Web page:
“Hacksaw Ridge”

October 28, 2016

Anna Wyckoff

In the film Hacksaw Ridge, Oscar winning Costume Designer Lizzy Gardiner was tasked with creating the world of 1945 and the leading character of Corporal Desmond Doss (Andrew Garfield). Doss was a contentious collaborator who saved 75 men without carrying a gun during the Battle of Okinawa, one of the deadliest campaigns of WWII. Despite his defiance, he was awarded our nation’s highest military honors.

In order to recreate the historical event with exactitude, Gardiner did a vast amount of research. She has designed several war films, so she knew how to put herself into the period, trying to understand the climate of the world during combat. “There was actually quite a lot of information available,” she explains. “There’s also interviews with Doss. There was quite a lot about him personally, as well as his wife and family.” This abundance of information assisted Gardiner in fleshing out a person who, for much of the film, wears a uniform. In order to create Doss’ particular personality, Gardiner worked closely with the actor. “Generally, after they’ve [the actors] been to boot camp in rehearsal, they’ve become accustomed to wearing the uniform and they develop things within the uniform that they like, which make it more individual. I let them go for it.”

Gardiner mirrored the arc of the character in the breakdown of his costume. There were about ten stages, which began with a pristine uniform and ended with complete devastation, to reflect his emotional and physical distress. Because of the movie’s lean budget, Gardiner had to strategize with the many multiples of soldier costumes, giving the leads more backups with subtler changes and the background about three iterations each. She had the costumes built then aged accordingly.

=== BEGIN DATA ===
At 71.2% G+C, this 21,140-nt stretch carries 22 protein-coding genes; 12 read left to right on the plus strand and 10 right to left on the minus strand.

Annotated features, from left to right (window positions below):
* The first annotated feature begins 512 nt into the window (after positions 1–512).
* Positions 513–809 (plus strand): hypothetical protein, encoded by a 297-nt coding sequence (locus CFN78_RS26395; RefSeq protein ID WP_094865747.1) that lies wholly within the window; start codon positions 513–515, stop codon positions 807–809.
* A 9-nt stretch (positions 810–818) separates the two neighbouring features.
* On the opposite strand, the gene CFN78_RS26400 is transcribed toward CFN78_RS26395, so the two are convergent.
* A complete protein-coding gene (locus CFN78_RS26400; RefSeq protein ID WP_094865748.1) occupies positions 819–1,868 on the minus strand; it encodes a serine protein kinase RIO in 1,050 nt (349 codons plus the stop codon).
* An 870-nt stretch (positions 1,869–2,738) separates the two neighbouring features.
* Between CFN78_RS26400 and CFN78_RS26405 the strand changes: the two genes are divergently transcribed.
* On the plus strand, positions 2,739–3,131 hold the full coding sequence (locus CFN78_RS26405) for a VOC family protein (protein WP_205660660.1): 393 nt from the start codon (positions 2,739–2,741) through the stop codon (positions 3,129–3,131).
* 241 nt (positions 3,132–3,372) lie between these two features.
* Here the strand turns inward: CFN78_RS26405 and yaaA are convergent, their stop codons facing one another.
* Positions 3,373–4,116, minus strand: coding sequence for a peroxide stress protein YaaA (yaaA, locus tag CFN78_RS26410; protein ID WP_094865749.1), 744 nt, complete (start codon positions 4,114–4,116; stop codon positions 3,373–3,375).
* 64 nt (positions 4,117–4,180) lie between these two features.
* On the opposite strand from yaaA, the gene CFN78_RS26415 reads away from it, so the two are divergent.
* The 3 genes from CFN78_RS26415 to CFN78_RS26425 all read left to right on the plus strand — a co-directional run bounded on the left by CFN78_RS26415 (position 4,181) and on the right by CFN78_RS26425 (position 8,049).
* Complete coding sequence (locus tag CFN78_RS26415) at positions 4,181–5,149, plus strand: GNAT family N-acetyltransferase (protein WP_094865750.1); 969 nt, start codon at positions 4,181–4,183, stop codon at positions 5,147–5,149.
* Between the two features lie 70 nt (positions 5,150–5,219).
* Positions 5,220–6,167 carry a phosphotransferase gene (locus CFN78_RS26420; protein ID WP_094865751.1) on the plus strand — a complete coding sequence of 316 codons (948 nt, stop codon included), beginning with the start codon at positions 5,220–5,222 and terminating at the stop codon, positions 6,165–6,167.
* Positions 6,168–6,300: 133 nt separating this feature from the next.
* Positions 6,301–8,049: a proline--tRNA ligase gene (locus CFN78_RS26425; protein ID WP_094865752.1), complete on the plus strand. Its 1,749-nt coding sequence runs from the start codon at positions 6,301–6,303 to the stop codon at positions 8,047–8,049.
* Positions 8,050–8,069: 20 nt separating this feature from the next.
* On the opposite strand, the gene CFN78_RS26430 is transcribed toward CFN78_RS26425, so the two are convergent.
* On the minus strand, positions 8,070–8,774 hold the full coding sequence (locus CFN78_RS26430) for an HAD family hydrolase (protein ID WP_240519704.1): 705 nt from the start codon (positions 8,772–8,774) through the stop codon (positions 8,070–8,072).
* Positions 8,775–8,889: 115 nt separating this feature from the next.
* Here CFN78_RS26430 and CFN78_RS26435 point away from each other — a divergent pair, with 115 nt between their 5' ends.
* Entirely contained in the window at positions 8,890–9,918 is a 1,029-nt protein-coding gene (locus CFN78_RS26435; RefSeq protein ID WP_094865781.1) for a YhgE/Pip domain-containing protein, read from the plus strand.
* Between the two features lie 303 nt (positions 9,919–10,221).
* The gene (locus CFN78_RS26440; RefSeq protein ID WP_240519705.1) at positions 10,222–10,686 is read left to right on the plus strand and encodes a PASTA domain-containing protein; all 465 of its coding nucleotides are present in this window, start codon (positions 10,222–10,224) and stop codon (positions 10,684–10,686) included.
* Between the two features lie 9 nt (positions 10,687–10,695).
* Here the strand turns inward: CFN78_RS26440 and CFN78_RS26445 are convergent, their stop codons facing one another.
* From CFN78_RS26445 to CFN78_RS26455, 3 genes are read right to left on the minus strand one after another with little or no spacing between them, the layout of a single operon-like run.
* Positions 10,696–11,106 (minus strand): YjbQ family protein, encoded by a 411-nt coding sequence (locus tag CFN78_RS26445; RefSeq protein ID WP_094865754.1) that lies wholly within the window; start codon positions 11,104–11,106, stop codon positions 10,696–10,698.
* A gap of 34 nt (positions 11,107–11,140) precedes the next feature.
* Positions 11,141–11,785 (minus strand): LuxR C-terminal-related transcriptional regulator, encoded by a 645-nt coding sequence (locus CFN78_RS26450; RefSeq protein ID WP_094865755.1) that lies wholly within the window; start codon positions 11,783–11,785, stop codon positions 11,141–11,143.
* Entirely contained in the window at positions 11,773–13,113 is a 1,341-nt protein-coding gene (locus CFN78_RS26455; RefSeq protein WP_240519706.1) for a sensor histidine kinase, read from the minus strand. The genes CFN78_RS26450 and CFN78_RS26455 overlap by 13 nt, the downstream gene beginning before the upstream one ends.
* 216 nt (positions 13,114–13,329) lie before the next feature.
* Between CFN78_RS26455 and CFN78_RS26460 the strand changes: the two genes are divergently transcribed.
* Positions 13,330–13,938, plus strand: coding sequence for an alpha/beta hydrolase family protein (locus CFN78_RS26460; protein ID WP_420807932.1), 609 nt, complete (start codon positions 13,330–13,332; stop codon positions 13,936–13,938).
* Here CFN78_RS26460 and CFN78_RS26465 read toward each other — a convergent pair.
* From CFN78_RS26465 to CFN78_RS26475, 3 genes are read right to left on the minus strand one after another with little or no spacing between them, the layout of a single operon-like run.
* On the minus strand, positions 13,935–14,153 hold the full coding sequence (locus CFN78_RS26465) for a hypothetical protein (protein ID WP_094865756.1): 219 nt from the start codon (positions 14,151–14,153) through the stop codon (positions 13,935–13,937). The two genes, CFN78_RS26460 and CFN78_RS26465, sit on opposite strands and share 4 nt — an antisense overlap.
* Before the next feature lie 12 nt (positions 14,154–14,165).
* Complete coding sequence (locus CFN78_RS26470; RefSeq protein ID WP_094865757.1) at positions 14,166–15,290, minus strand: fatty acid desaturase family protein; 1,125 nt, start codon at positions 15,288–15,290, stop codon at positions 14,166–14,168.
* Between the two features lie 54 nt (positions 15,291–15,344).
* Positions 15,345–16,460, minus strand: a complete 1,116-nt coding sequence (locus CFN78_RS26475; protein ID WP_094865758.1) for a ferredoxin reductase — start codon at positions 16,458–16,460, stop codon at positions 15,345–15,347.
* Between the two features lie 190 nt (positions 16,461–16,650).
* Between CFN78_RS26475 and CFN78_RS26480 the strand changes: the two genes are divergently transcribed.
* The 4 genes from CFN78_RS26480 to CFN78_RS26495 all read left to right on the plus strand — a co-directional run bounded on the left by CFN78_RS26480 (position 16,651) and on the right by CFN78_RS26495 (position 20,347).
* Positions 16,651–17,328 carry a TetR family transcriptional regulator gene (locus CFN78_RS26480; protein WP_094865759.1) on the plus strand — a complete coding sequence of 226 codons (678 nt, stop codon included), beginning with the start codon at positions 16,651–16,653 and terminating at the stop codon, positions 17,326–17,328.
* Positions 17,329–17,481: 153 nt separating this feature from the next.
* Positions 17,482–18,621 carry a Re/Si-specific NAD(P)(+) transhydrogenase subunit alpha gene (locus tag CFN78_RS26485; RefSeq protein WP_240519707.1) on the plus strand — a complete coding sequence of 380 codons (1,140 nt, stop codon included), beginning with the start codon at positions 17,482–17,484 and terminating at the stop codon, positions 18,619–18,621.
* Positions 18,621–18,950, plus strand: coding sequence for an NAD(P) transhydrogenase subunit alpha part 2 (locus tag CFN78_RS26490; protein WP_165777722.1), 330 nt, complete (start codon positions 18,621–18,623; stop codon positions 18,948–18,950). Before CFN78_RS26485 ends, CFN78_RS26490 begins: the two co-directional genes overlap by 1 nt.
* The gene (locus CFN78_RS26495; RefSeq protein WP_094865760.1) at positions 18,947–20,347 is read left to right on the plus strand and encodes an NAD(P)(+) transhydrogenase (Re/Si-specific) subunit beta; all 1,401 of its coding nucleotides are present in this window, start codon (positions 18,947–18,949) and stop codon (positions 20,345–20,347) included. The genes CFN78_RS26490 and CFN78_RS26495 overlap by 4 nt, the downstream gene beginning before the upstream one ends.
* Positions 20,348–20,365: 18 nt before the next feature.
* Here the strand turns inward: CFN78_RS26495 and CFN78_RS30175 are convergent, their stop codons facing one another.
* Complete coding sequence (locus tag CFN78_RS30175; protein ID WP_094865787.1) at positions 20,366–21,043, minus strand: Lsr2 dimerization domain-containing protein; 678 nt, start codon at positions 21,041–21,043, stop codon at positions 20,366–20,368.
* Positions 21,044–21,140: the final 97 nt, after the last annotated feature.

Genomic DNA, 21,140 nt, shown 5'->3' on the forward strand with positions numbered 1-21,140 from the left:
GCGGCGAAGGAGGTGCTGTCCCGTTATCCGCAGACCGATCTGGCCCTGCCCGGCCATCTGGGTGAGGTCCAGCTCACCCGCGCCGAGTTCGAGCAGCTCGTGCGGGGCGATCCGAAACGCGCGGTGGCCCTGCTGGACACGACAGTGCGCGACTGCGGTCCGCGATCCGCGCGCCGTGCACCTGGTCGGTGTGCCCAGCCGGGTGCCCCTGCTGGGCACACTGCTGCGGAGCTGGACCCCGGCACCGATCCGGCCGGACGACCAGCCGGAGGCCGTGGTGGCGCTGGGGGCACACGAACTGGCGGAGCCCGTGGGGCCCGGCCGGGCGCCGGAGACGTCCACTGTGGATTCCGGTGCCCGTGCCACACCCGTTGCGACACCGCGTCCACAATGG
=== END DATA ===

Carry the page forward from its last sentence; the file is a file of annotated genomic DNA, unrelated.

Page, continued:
Dorothy Schutte (Teresa Palmer), Doss’ real life love interest, was a nurse. Gardiner was respectful of the period but also mindful that audiences would have been put off by the dowdiness of what was appropriate. Using imagination and a little leeway, she reimagined Schutte with just enough movie magic to underscore her appeal. Gardiner loved the rapport and trust she shared with Palmer and the way the actress enveloped herself in the character.

Despite the magnitude of the film helmed by director Mel Gibson, whom Gardiner says was “fantastic, a wild ride,” she reveled in the process. “Generally on war films, you get left alone by directors and producers because it is factual. It’s not anyone’s personal taste and sometimes it’s an enormous relief. That’s why I do war films from time to time because they are a break from Gucci, Prada, and everyone having an opinion. You really get to invest yourself completely in the time and period.”

Hacksaw Ridge is in theatres November 4th.

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